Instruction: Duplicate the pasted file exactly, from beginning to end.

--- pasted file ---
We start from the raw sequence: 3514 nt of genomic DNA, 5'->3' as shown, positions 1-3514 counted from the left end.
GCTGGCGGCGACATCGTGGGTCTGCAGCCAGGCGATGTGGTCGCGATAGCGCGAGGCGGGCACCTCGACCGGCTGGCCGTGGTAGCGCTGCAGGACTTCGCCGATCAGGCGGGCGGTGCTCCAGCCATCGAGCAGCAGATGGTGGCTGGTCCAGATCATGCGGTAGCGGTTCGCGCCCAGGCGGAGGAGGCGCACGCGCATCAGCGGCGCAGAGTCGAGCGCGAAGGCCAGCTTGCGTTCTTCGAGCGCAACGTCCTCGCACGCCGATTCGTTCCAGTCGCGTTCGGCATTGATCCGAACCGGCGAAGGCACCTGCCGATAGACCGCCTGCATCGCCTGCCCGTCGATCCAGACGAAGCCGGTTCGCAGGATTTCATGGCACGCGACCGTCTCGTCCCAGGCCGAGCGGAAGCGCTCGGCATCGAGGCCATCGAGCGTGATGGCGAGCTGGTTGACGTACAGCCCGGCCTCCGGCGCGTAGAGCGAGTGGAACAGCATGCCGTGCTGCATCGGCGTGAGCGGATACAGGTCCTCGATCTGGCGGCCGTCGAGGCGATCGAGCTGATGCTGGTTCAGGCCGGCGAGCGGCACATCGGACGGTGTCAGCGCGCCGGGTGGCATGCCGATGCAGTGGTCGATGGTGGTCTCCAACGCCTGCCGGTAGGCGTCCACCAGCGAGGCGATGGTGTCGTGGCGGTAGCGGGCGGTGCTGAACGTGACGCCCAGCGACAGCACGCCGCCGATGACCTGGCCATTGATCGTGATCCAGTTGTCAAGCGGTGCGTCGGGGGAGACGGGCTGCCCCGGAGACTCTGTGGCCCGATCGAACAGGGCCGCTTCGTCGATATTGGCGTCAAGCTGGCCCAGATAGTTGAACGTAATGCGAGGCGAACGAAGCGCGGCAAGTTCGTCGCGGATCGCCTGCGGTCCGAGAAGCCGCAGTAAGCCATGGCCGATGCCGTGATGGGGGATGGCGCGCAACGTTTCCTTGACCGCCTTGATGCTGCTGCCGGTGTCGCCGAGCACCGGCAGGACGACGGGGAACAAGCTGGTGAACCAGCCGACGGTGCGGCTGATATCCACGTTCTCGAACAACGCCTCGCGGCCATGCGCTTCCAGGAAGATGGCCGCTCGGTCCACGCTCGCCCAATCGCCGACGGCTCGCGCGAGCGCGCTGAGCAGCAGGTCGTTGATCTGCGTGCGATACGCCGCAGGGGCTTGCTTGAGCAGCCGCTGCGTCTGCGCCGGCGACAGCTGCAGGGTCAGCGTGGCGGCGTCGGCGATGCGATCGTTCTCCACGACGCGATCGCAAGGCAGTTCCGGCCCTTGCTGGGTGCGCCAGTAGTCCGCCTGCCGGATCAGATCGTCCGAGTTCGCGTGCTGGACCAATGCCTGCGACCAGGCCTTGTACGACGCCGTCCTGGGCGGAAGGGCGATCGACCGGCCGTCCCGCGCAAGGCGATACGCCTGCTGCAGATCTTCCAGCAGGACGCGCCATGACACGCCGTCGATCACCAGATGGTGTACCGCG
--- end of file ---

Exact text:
We start from the raw sequence: 3514 nt of genomic DNA, 5'->3' as shown, positions 1-3514 counted from the left end.
GCTGGCGGCGACATCGTGGGTCTGCAGCCAGGCGATGTGGTCGCGATAGCGCGAGGCGGGCACCTCGACCGGCTGGCCGTGGTAGCGCTGCAGGACTTCGCCGATCAGGCGGGCGGTGCTCCAGCCATCGAGCAGCAGATGGTGGCTGGTCCAGATCATGCGGTAGCGGTTCGCGCCCAGGCGGAGGAGGCGCACGCGCATCAGCGGCGCAGAGTCGAGCGCGAAGGCCAGCTTGCGTTCTTCGAGCGCAACGTCCTCGCACGCCGATTCGTTCCAGTCGCGTTCGGCATTGATCCGAACCGGCGAAGGCACCTGCCGATAGACCGCCTGCATCGCCTGCCCGTCGATCCAGACGAAGCCGGTTCGCAGGATTTCATGGCACGCGACCGTCTCGTCCCAGGCCGAGCGGAAGCGCTCGGCATCGAGGCCATCGAGCGTGATGGCGAGCTGGTTGACGTACAGCCCGGCCTCCGGCGCGTAGAGCGAGTGGAACAGCATGCCGTGCTGCATCGGCGTGAGCGGATACAGGTCCTCGATCTGGCGGCCGTCGAGGCGATCGAGCTGATGCTGGTTCAGGCCGGCGAGCGGCACATCGGACGGTGTCAGCGCGCCGGGTGGCATGCCGATGCAGTGGTCGATGGTGGTCTCCAACGCCTGCCGGTAGGCGTCCACCAGCGAGGCGATGGTGTCGTGGCGGTAGCGGGCGGTGCTGAACGTGACGCCCAGCGACAGCACGCCGCCGATGACCTGGCCATTGATCGTGATCCAGTTGTCAAGCGGTGCGTCGGGGGAGACGGGCTGCCCCGGAGACTCTGTGGCCCGATCGAACAGGGCCGCTTCGTCGATATTGGCGTCAAGCTGGCCCAGATAGTTGAACGTAATGCGAGGCGAACGAAGCGCGGCAAGTTCGTCGCGGATCGCCTGCGGTCCGAGAAGCCGCAGTAAGCCATGGCCGATGCCGTGATGGGGGATGGCGCGCAACGTTTCCTTGACCGCCTTGATGCTGCTGCCGGTGTCGCCGAGCACCGGCAGGACGACGGGGAACAAGCTGGTGAACCAGCCGACGGTGCGGCTGATATCCACGTTCTCGAACAACGCCTCGCGGCCATGCGCTTCCAGGAAGATGGCCGCTCGGTCCACGCTCGCCCAATCGCCGACGGCTCGCGCGAGCGCGCTGAGCAGCAGGTCGTTGATCTGCGTGCGATACGCCGCAGGGGCTTGCTTGAGCAGCCGCTGCGTCTGCGCCGGCGACAGCTGCAGGGTCAGCGTGGCGGCGTCGGCGATGCGATCGTTCTCCACGACGCGATCGCAAGGCAGTTCCGGCCCTTGCTGGGTGCGCCAGTAGTCCGCCTGCCGGATCAGATCGTCCGAGTTCGCGTGCTGGACCAATGCCTGCGACCAGGCCTTGTACGACGCCGTCCTGGGCGGAAGGGCGATCGACCGGCCGTCCCGCGCAAGGCGATACGCCTGCTGCAGATCTTCCAGCAGGACGCGCCATGACACGCCGTCGATCACCAGATGGTGTACCGCG